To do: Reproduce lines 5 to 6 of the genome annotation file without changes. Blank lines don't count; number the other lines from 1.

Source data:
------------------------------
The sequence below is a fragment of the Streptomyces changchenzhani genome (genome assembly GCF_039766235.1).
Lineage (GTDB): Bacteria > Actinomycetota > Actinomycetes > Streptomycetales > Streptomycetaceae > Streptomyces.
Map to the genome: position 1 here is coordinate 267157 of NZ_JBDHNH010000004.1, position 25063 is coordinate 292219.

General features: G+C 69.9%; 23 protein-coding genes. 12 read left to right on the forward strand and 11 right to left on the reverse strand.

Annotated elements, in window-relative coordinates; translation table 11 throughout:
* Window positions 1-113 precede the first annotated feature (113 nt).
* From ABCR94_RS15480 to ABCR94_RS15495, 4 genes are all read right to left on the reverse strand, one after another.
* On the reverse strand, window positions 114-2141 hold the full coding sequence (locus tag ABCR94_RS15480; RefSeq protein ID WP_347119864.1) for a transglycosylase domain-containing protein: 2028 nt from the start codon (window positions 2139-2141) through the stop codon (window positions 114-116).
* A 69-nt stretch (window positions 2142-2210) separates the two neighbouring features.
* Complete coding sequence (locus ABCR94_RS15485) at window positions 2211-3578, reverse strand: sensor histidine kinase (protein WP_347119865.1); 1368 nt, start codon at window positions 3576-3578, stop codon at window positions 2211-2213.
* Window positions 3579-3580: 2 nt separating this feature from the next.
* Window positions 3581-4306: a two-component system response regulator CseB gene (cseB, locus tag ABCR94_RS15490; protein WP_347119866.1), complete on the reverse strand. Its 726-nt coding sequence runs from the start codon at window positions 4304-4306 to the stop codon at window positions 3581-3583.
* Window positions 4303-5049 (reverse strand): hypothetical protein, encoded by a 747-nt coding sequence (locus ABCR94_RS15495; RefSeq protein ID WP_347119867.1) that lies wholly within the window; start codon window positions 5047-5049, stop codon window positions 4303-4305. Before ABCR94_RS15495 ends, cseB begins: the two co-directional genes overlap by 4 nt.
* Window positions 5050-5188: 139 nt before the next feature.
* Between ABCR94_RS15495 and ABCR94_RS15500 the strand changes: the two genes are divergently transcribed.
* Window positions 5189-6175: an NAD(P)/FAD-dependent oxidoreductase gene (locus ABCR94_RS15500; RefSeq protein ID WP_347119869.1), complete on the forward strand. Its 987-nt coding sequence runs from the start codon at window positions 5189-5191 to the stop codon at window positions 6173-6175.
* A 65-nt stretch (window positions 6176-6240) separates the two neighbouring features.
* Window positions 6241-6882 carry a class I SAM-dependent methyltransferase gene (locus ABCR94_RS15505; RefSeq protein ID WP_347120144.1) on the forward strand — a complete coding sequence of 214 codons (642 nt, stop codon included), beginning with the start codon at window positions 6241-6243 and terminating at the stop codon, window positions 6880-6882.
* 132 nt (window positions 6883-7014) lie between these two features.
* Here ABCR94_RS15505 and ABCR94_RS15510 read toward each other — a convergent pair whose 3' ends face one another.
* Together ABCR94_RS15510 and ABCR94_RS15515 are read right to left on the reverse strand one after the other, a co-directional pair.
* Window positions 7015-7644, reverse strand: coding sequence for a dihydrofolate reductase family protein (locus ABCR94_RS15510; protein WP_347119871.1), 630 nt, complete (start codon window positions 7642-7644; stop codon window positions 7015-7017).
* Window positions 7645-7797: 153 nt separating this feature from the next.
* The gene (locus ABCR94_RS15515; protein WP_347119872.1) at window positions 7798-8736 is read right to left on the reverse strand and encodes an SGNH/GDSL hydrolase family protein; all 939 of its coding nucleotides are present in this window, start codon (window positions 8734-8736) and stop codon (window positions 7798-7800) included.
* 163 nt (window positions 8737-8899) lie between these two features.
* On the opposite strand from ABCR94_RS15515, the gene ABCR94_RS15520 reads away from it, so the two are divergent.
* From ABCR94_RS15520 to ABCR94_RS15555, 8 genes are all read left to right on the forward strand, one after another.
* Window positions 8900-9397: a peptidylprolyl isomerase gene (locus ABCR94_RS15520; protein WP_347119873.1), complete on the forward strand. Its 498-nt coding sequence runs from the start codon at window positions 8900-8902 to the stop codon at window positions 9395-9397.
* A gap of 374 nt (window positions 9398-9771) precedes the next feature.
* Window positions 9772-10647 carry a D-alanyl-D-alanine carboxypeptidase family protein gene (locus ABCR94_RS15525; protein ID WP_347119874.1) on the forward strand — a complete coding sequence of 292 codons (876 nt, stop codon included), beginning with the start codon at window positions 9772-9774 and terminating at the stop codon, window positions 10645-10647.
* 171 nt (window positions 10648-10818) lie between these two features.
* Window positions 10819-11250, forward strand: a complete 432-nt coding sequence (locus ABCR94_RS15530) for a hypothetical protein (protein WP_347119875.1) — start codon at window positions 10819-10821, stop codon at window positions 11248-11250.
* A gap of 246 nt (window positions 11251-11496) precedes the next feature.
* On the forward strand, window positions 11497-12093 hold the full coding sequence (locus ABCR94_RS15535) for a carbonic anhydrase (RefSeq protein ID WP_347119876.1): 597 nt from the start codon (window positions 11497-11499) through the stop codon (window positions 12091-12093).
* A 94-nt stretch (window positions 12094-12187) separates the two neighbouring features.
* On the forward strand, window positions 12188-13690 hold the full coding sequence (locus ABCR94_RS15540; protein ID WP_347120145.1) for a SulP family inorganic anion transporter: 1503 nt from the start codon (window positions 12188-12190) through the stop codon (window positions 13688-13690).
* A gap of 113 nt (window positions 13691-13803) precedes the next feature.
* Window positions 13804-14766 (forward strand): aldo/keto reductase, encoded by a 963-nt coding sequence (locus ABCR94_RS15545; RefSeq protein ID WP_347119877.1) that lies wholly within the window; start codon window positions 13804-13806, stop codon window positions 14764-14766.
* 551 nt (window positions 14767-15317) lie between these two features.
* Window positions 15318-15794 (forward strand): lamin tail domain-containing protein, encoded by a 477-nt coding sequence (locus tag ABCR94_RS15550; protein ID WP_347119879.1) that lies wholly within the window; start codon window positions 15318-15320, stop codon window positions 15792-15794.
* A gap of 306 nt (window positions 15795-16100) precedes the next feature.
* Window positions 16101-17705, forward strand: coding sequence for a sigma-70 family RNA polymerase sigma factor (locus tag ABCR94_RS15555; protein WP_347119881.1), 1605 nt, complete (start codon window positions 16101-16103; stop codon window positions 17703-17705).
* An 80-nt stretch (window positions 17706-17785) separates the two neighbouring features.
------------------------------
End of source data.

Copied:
Annotated elements, in window-relative coordinates; translation table 11 throughout:
* Window positions 1-113 precede the first annotated feature (113 nt).